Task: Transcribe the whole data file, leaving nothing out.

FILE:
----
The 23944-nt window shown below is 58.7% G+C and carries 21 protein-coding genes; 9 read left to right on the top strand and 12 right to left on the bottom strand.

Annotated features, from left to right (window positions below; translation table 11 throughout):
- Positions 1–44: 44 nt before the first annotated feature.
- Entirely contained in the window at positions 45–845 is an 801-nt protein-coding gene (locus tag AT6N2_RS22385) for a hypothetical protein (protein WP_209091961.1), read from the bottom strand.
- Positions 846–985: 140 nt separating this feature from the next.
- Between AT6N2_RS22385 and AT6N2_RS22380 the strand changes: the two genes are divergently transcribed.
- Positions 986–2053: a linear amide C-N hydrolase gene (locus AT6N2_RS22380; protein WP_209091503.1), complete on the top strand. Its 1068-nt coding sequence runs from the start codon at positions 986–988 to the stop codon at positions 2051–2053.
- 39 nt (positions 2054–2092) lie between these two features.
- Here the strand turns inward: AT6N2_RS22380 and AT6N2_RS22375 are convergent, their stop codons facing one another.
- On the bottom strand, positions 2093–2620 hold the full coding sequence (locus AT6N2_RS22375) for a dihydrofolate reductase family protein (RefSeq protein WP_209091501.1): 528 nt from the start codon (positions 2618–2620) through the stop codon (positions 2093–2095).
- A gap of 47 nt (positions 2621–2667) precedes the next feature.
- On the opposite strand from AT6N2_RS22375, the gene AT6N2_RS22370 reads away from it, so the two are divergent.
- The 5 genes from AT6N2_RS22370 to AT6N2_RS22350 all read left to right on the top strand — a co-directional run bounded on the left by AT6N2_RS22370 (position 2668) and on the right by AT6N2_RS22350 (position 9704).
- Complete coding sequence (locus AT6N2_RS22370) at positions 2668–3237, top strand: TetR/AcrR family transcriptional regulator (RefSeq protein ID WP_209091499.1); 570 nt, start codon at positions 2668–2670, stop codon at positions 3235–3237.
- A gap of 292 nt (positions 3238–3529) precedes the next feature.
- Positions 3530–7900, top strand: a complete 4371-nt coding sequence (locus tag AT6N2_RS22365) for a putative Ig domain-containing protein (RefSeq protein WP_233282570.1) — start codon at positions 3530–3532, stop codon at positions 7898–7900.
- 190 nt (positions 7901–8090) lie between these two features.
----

The 23944-nt window shown below is 58.7% G+C and carries 21 protein-coding genes; 9 read left to right on the top strand and 12 right to left on the bottom strand.

Annotated features, from left to right (window positions below; translation table 11 throughout):
- Positions 1–44: 44 nt before the first annotated feature.
- Entirely contained in the window at positions 45–845 is an 801-nt protein-coding gene (locus tag AT6N2_RS22385) for a hypothetical protein (protein WP_209091961.1), read from the bottom strand.
- Positions 846–985: 140 nt separating this feature from the next.
- Between AT6N2_RS22385 and AT6N2_RS22380 the strand changes: the two genes are divergently transcribed.
- Positions 986–2053: a linear amide C-N hydrolase gene (locus AT6N2_RS22380; protein WP_209091503.1), complete on the top strand. Its 1068-nt coding sequence runs from the start codon at positions 986–988 to the stop codon at positions 2051–2053.
- 39 nt (positions 2054–2092) lie between these two features.
- Here the strand turns inward: AT6N2_RS22380 and AT6N2_RS22375 are convergent, their stop codons facing one another.
- On the bottom strand, positions 2093–2620 hold the full coding sequence (locus AT6N2_RS22375) for a dihydrofolate reductase family protein (RefSeq protein WP_209091501.1): 528 nt from the start codon (positions 2618–2620) through the stop codon (positions 2093–2095).
- A gap of 47 nt (positions 2621–2667) precedes the next feature.
- On the opposite strand from AT6N2_RS22375, the gene AT6N2_RS22370 reads away from it, so the two are divergent.
- The 5 genes from AT6N2_RS22370 to AT6N2_RS22350 all read left to right on the top strand — a co-directional run bounded on the left by AT6N2_RS22370 (position 2668) and on the right by AT6N2_RS22350 (position 9704).
- Complete coding sequence (locus AT6N2_RS22370) at positions 2668–3237, top strand: TetR/AcrR family transcriptional regulator (RefSeq protein ID WP_209091499.1); 570 nt, start codon at positions 2668–2670, stop codon at positions 3235–3237.
- A gap of 292 nt (positions 3238–3529) precedes the next feature.
- Positions 3530–7900, top strand: a complete 4371-nt coding sequence (locus tag AT6N2_RS22365) for a putative Ig domain-containing protein (RefSeq protein WP_233282570.1) — start codon at positions 3530–3532, stop codon at positions 7898–7900.
- 190 nt (positions 7901–8090) lie between these two features.